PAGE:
Smart snapshot of pregnancy diets
28 July 2014
With little being known about the diets of expectant Indigenous mums, University of Newcastle nutrition researchers are using smartphone technology to gather first-hand insights and provide personalised feedback.
They are currently recruiting for a study titled 'Diet Bytes & Baby Bumps', which began at the Gomeroi Gaaynggal Centre in Tamworth and has since been extended to the University of Newcastle's Callaghan campus.
"The method we've developed allows pregnant women to use their smartphone to photograph the food they're about to eat and tag it with either a voice or text annotation," nutrition and dietetics lecturer Dr Megan Rollo said.
"We are getting rich information like recipes and ingredients, as the voice record allows them to be more descriptive. This is sent to a dietitian for analysis and we provide feedback via a short video message, along with a follow-up phone call with the dietitian."
In addition to the digital recording, participants are also measured with a food frequency questionnaire and 24-hour recall survey. This approach is less tedious than a traditional written food diary where people have to weigh and measure their food.
With expectant mums monitored for 12 weeks in their first or second trimester, Tamworth-based PhD candidate Amy Ashman said a number of early recruits had since given birth to healthy babies.
"The study is unique because we're using this innovative method to capture the diets of both Indigenous and non-Indigenous women. It's especially important as there is limited information regarding Indigenous women's diets during this important life stage," Ms Ashman said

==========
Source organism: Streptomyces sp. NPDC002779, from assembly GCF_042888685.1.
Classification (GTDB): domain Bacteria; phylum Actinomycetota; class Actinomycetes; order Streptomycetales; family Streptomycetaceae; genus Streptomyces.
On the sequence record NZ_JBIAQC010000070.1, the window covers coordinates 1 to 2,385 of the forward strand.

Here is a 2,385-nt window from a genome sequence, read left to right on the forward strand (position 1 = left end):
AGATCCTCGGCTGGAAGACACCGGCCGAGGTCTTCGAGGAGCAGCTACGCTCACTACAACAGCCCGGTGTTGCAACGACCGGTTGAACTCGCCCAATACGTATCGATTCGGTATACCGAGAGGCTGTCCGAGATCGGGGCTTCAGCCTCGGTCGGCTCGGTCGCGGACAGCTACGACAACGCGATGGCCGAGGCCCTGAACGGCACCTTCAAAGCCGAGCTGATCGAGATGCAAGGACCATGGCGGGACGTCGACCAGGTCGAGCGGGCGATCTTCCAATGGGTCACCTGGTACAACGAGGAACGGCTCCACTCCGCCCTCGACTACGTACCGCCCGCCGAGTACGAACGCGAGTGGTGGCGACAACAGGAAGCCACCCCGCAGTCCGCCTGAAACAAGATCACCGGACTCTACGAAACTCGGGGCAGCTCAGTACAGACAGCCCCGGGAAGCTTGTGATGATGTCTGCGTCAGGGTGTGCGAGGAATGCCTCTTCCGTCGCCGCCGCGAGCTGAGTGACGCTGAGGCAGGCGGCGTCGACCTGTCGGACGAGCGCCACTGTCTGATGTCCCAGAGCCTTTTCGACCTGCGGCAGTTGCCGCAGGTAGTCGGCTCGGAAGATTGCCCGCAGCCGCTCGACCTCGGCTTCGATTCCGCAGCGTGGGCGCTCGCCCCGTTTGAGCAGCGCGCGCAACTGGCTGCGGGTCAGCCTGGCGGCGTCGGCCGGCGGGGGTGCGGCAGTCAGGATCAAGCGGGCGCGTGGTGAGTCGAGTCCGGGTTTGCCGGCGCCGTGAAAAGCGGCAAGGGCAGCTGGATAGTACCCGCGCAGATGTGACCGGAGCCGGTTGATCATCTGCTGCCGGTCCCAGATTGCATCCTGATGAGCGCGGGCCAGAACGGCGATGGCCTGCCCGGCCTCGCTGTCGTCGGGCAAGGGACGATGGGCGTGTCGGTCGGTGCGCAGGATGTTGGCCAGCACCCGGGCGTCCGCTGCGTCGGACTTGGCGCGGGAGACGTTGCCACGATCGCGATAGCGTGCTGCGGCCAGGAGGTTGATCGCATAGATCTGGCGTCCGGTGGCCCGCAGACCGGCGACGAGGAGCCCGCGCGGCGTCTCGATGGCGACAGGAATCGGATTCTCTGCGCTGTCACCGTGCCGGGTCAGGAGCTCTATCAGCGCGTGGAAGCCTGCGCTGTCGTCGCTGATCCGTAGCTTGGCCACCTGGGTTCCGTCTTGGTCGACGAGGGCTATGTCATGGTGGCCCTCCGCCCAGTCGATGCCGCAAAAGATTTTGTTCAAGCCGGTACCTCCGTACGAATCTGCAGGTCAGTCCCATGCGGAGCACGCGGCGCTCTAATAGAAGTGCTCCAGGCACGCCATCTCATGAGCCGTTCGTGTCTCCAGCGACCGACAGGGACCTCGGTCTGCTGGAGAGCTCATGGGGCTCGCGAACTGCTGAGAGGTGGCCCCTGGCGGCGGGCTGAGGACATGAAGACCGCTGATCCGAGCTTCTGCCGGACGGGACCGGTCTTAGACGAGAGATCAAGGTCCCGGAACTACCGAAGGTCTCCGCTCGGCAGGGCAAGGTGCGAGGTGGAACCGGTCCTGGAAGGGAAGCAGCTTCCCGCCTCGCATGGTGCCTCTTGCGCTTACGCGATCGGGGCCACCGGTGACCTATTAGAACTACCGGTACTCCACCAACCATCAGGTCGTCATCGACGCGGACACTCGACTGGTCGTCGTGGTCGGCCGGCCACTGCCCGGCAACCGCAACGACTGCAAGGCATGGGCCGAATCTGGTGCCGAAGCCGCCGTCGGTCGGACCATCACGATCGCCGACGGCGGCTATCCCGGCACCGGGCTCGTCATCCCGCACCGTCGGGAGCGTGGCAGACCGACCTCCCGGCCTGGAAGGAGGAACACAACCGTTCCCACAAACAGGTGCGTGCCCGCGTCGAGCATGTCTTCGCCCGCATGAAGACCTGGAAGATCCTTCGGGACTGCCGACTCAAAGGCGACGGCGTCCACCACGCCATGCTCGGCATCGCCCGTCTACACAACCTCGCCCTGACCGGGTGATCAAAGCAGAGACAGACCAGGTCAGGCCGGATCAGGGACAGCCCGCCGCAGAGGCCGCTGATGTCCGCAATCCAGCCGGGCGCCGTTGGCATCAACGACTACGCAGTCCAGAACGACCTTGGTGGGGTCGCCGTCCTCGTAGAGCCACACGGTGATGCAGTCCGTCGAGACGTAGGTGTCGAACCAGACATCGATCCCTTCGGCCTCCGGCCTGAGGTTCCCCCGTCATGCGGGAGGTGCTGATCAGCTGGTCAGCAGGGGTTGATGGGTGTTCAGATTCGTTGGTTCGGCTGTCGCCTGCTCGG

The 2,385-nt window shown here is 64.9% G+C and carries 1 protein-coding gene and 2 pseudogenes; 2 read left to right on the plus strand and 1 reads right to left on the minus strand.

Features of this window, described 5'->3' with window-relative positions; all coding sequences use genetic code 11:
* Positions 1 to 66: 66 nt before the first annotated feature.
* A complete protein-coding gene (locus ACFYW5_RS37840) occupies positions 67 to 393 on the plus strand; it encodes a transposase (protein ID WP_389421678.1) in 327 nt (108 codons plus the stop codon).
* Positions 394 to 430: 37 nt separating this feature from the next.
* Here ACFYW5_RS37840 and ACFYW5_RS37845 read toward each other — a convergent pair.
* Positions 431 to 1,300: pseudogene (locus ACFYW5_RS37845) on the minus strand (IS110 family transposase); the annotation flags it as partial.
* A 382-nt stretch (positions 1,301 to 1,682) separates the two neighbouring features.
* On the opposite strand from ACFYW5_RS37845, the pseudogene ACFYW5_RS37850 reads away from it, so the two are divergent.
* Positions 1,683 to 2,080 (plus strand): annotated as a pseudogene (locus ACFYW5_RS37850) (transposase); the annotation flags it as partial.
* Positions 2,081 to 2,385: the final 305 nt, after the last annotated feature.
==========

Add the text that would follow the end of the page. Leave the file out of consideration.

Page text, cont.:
Participants receive one-to-one advice based on current dietary guidelines, covering the basic food groups and the key nutrients for pregnancy – such as iron, folate, zinc, calcium and iodine.
To participate in the free study, women need a smartphone that can download the Evernote app, be over 18, be up to and including 24 weeks gestation, and have no current medical conditions. They must also attend two sessions in-person at either Tamworth or Newcastle.
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* Dr Megan Rollo is a Post-Doctoral Research Fellow at the University of Newcastle's Priority Research Centre in Physical Activity and Nutrition. HMRI is a partnership between the University of Newcastle, Hunter New England Health and the community.
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